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We Always Enjoyed Experimenting


Архив интервью | Русская версия

As it was and so it is - Septicflesh are doubtlessly influential and authentic, respected and awe-inspiring, unreachable and majestic. Therefore there was no way we could pass on the opportunity to interview this cult Greek band, especially as we could never reach them while they were promoting their latest studio offering, “The Great Mass” (2011). Now when the band is re-releasing its back catalogue which was originally out on Holy Records, it is a good chance to try and get some info from guitarist and vocalist Sotiris Vayenas about all the things which are of interest from the band’s past, present and future. As expected, the somber Greek gentlemen did not turn out too talkative, but he did provide enough interesting facts and insights… Take heed!

It was announced in late 2012 that your first five albums would be reissued via Season Of Mist, and the reissue of “Mystic Places of Dawn” (1994) is already in stores. Who came up with the idea of reissues, was it the band or the record label? How much will they be interesting for those who already have the originals?

Since a long time it was our intention to make our complete back catalogue available, as there were many complaints from fans that they could only find our material from “Sumerian Daemons” (2003) and after. It was a matter of convincing Holy Records to give the rights of those releases. Eventually, Season of Mist will make sure that all our albums will be easily available for our fans, and we are very glad about it as we felt that an important chapter of the band’s history was hidden.

If you had recorded “Mystic Places of Dawn” in the year 2013 with Peter Tägtgren at the helm, how much would it have been different, except for a better sound quality, of course?

We never allow someone outside the band to interfere with our compositions, so in this hypothetical scenario you mentioned, the only change would be on the sound.

In light of these re-releases, can your fans be hoping to hear songs from the early albums at your upcoming shows?

Yes, we want to have on the setlist some favorite songs from our earlier days, although the main set is always focused on the most recent releases.

Apart from CD and digital downloads, your albums have also been released on vinyl. What's your attitude towards this format? Do you think that it has any advantages over CDs?

I love vinyl. It has a more sentimental value, rather than a technical advantage.

We have a few questions about your latest album. In your opinion, what’s the biggest difference between “The Great Mass” and “Communion” (2008)? These albums have much in common and listeners sometimes need bandmembers’ comments to see the music in the right way…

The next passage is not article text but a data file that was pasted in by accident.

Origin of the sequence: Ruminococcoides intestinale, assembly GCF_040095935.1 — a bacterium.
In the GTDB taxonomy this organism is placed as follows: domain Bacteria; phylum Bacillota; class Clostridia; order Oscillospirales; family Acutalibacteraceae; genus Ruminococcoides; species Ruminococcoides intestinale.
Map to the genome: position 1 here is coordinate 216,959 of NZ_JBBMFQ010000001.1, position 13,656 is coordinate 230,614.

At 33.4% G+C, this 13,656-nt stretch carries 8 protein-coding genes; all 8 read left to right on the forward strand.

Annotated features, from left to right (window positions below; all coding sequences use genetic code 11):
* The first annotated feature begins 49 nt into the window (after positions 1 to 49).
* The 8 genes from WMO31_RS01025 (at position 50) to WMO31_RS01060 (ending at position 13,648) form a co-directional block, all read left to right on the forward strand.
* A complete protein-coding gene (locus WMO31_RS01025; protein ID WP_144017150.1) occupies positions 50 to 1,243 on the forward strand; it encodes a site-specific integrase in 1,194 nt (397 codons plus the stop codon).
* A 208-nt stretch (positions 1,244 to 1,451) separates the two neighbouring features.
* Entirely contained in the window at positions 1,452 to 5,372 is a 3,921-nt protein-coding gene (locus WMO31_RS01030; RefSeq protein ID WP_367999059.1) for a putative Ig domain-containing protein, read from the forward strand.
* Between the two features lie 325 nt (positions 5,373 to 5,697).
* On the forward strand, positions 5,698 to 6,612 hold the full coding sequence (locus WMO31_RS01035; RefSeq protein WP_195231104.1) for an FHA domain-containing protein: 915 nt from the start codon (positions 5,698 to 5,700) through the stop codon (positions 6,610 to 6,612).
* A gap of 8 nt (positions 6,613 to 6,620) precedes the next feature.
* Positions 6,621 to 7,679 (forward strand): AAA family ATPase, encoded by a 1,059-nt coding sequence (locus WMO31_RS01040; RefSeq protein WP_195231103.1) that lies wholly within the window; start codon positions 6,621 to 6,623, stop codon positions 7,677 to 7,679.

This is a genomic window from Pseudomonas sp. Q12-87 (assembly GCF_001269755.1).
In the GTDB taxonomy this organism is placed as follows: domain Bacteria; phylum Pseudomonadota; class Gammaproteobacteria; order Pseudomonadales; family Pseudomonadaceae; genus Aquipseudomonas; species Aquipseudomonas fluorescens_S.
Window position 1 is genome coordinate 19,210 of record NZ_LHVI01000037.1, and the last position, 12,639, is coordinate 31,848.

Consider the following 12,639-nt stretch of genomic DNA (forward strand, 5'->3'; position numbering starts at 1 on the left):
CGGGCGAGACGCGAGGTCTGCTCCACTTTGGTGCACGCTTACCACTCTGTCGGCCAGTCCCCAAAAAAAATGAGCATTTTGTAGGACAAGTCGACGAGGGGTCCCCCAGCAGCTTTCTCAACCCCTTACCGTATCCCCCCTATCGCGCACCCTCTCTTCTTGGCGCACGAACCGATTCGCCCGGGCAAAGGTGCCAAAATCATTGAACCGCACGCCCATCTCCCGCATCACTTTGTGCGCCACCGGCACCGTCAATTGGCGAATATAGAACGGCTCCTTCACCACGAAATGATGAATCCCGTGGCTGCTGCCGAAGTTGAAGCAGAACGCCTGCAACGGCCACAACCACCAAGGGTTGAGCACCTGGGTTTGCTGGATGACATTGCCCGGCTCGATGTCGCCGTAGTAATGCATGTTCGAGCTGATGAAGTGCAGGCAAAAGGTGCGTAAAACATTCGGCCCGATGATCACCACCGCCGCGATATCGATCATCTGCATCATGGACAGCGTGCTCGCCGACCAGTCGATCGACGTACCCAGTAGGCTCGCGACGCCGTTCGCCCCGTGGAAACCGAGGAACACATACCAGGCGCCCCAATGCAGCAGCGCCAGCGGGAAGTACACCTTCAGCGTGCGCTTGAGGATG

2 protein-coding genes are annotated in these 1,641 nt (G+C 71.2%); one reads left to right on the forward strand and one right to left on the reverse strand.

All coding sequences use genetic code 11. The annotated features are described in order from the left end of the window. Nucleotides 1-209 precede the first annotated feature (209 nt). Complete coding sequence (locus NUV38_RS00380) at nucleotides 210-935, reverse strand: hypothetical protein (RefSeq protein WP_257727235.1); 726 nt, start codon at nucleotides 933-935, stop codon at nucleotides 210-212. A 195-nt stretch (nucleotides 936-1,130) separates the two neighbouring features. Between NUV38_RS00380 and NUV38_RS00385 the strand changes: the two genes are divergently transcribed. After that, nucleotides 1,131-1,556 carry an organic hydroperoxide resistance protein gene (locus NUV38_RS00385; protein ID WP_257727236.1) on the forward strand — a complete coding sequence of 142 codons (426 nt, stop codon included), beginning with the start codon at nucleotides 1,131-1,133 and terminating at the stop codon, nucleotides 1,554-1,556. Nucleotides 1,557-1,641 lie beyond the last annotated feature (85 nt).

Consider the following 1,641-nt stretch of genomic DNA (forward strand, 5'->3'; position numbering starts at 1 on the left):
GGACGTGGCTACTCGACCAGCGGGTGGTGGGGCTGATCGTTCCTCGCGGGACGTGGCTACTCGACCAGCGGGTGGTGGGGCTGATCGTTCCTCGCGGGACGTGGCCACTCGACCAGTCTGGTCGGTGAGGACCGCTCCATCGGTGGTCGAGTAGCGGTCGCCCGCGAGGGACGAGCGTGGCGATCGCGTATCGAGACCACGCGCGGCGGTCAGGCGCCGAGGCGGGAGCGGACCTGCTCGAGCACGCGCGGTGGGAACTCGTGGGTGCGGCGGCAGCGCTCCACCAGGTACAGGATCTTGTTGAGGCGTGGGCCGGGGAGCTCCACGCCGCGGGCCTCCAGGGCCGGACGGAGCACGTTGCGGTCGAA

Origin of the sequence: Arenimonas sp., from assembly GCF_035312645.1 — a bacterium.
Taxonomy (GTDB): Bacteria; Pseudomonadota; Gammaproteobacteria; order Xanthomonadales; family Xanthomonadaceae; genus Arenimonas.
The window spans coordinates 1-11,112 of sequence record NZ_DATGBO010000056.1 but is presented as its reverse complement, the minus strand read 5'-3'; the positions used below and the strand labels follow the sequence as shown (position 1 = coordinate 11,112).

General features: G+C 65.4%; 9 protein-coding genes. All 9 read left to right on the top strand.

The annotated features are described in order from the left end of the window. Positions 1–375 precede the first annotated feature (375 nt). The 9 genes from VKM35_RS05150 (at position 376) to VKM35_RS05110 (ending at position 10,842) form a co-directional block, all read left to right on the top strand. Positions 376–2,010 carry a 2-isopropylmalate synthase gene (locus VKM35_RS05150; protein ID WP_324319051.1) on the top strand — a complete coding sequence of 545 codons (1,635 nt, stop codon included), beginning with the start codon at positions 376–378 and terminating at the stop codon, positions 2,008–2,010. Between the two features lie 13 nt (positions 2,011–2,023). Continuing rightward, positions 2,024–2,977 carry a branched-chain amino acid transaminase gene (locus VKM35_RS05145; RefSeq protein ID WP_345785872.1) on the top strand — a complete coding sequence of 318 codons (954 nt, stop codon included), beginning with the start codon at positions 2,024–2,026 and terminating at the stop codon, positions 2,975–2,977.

“The Great Mass” is something more complex, as there are more musical layers, especially concerning the use of the orchestra, than on “Communion” that is a more straightforward album in comparison. “The Great Mass” is an album that the more you listen to it, the more little details are coming to the surface, revealing a great range of emotional variations.

There's only one song on “The Great Mass” that has a distinct melodic line, “Five-Pointed Star”. Was it your intention to make this song so catchy, or did it happen by chance?

We don’t say, “Let’s make a catchy song”, it is simply a matter of inspiration. In general, we build our songs upon the musical ideas that have more intense emotional impact on us, hoping that eventually they will have the same impact on our audience.

You have released a symphonic version of “The Great Mass” (“The Great Symphonic Mass”) as a bonus-CD for the artbook edition of the album. Are there any plans to release a non-orchestral (only guitar-drums-bass) version of “The Great Mass” in any format (i.e. as digital download or as a bonus CD for some later album)?

There are no such plans. Right now we are focusing on the creation of new songs for our next album.

Did you ever have any problems with orthodox activists or similar organizations because of the explicit non-Christian concept that the band had in the past – or because of the recent song “Vampire from Nazareth”? This problem is rather urgent in Russia’s present-day realities…

Of course there are some Christians that hate our material because of the lyrics, but we didn’t have extreme and dangerous reactions from fanatics, yet.

Why did you decide to re-record “Persepolis” of “Communion” for “The Great Symphonic Mass”? Where does the French text in it come from, and who’s the narrator?